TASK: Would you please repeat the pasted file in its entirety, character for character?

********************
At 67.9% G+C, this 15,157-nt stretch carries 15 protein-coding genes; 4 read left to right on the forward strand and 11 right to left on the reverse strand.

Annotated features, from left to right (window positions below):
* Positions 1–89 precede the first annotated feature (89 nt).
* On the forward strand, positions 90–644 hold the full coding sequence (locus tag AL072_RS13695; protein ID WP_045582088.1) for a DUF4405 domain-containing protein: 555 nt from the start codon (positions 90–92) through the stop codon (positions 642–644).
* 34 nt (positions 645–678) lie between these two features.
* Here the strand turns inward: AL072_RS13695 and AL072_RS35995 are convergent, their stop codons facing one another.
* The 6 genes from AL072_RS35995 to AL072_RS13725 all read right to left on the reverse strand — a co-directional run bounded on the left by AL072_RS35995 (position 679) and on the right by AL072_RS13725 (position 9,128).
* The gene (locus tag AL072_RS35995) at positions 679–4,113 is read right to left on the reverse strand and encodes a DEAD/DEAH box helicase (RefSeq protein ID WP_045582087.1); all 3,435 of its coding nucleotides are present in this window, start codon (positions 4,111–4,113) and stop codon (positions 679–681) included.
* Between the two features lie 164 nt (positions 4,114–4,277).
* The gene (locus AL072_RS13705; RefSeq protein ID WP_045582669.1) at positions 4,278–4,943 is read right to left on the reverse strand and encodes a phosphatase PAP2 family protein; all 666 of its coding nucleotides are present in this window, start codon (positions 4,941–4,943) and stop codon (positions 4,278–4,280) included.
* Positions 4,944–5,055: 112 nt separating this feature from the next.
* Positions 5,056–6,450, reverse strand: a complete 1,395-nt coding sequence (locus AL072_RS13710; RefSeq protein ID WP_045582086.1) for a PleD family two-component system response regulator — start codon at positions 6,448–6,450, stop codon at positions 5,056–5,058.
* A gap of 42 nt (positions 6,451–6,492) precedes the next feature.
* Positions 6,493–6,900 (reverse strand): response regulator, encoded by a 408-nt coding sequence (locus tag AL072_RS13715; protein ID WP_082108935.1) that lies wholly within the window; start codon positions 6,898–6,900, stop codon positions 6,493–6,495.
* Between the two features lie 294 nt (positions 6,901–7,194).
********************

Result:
At 67.9% G+C, this 15,157-nt stretch carries 15 protein-coding genes; 4 read left to right on the forward strand and 11 right to left on the reverse strand.

Annotated features, from left to right (window positions below):
* Positions 1–89 precede the first annotated feature (89 nt).
* On the forward strand, positions 90–644 hold the full coding sequence (locus tag AL072_RS13695; protein ID WP_045582088.1) for a DUF4405 domain-containing protein: 555 nt from the start codon (positions 90–92) through the stop codon (positions 642–644).
* 34 nt (positions 645–678) lie between these two features.
* Here the strand turns inward: AL072_RS13695 and AL072_RS35995 are convergent, their stop codons facing one another.
* The 6 genes from AL072_RS35995 to AL072_RS13725 all read right to left on the reverse strand — a co-directional run bounded on the left by AL072_RS35995 (position 679) and on the right by AL072_RS13725 (position 9,128).
* The gene (locus tag AL072_RS35995) at positions 679–4,113 is read right to left on the reverse strand and encodes a DEAD/DEAH box helicase (RefSeq protein ID WP_045582087.1); all 3,435 of its coding nucleotides are present in this window, start codon (positions 4,111–4,113) and stop codon (positions 679–681) included.
* Between the two features lie 164 nt (positions 4,114–4,277).
* The gene (locus AL072_RS13705; RefSeq protein ID WP_045582669.1) at positions 4,278–4,943 is read right to left on the reverse strand and encodes a phosphatase PAP2 family protein; all 666 of its coding nucleotides are present in this window, start codon (positions 4,941–4,943) and stop codon (positions 4,278–4,280) included.
* Positions 4,944–5,055: 112 nt separating this feature from the next.
* Positions 5,056–6,450, reverse strand: a complete 1,395-nt coding sequence (locus AL072_RS13710; RefSeq protein ID WP_045582086.1) for a PleD family two-component system response regulator — start codon at positions 6,448–6,450, stop codon at positions 5,056–5,058.
* A gap of 42 nt (positions 6,451–6,492) precedes the next feature.
* Positions 6,493–6,900 (reverse strand): response regulator, encoded by a 408-nt coding sequence (locus tag AL072_RS13715; protein ID WP_082108935.1) that lies wholly within the window; start codon positions 6,898–6,900, stop codon positions 6,493–6,495.
* Between the two features lie 294 nt (positions 6,901–7,194).